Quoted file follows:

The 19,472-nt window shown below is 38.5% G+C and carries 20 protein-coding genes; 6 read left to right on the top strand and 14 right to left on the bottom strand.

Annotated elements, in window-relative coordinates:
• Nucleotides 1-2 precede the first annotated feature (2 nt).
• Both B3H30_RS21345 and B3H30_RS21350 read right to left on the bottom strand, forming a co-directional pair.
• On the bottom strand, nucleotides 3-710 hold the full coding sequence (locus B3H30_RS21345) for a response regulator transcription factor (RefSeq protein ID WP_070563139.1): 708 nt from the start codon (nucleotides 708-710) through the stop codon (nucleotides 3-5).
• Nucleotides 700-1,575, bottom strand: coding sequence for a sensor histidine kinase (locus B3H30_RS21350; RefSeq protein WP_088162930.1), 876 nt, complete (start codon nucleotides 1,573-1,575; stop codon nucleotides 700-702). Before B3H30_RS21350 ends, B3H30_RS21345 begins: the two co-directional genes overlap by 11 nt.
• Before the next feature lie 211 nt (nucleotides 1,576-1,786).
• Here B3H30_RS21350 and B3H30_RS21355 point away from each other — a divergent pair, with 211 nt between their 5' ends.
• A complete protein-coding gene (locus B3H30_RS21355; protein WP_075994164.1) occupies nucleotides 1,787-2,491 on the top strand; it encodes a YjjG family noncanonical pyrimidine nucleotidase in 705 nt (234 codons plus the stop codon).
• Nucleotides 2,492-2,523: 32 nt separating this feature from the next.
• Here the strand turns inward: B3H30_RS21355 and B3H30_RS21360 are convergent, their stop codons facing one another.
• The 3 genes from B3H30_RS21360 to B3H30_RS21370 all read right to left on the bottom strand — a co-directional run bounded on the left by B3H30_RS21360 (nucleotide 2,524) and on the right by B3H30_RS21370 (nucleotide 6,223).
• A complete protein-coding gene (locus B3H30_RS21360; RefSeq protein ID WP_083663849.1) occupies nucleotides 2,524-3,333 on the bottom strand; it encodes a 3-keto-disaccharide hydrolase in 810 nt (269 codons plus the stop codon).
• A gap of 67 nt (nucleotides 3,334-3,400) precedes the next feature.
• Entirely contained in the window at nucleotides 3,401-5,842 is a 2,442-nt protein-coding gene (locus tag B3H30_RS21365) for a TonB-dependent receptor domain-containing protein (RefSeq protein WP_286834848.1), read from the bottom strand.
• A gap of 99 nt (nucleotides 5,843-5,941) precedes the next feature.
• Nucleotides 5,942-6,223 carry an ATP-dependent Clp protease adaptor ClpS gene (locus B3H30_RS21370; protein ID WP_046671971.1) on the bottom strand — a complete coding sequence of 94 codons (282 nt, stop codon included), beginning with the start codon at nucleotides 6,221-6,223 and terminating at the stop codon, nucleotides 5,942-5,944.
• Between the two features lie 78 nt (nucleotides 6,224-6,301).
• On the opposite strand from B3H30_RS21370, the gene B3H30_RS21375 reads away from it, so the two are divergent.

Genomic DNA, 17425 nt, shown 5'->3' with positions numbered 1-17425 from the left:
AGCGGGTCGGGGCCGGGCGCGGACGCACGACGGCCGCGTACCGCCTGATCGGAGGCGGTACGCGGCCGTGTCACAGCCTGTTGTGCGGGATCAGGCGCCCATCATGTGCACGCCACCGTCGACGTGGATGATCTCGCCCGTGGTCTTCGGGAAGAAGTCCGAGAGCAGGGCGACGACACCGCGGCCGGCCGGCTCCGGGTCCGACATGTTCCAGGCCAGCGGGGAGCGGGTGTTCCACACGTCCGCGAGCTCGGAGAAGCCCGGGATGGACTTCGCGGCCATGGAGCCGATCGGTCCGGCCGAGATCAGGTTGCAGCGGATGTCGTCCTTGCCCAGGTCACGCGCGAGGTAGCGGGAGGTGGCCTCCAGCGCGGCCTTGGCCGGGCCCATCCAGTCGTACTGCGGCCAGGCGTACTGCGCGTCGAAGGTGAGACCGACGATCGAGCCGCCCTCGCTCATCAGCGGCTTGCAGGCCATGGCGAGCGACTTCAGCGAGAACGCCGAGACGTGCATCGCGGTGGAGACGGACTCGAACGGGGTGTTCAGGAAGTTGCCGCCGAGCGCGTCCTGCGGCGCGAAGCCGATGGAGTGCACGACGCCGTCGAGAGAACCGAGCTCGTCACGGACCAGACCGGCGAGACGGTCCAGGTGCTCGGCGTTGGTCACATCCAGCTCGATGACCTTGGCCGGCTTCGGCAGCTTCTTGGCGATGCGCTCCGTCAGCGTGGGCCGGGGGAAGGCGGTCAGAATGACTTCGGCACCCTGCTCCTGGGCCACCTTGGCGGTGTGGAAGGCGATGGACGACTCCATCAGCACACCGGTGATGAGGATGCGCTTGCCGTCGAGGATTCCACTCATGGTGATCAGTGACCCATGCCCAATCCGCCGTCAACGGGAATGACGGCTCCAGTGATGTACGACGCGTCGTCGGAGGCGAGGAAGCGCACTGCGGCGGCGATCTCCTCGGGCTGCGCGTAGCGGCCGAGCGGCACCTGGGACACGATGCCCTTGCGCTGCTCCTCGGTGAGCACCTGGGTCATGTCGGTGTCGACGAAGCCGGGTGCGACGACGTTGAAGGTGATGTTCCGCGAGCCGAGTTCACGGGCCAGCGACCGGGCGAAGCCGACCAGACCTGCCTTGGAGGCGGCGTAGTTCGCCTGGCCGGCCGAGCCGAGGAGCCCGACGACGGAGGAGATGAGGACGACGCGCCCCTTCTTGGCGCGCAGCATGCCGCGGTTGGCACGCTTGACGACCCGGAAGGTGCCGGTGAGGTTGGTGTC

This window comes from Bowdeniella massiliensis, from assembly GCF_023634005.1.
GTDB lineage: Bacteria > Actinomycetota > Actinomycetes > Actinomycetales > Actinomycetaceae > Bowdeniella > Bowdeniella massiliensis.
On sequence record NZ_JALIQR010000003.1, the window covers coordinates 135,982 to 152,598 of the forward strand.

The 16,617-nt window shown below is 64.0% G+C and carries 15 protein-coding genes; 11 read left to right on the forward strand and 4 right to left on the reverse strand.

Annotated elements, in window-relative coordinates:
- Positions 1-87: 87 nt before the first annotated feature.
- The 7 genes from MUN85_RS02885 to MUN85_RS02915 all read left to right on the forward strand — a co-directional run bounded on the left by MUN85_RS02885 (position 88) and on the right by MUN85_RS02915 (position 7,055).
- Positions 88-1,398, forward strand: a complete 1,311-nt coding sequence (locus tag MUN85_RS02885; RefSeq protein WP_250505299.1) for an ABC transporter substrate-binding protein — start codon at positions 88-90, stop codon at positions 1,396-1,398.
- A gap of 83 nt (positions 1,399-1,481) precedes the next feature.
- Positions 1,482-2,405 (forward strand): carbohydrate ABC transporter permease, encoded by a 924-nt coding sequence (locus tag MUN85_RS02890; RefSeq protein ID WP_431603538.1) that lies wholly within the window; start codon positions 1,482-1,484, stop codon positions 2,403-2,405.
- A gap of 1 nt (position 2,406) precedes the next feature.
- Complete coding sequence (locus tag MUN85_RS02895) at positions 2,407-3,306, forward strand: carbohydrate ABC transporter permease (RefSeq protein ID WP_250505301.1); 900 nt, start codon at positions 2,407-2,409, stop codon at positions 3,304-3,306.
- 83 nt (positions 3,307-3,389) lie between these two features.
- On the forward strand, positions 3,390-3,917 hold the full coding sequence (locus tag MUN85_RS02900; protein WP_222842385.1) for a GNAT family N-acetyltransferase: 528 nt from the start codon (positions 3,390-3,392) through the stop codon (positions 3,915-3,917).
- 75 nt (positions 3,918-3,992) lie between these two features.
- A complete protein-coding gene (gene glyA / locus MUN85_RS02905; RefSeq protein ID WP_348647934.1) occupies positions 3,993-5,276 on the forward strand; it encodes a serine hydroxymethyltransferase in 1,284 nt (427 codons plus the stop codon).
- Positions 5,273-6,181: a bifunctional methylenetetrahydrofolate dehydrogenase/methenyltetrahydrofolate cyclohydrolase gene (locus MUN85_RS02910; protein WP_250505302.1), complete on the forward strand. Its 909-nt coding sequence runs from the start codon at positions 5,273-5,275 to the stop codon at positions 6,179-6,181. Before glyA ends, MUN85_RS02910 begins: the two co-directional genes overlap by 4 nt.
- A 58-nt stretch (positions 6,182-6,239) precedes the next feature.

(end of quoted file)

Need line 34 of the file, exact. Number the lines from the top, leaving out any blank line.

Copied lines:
- 83 nt (positions 3,307-3,389) lie between these two features.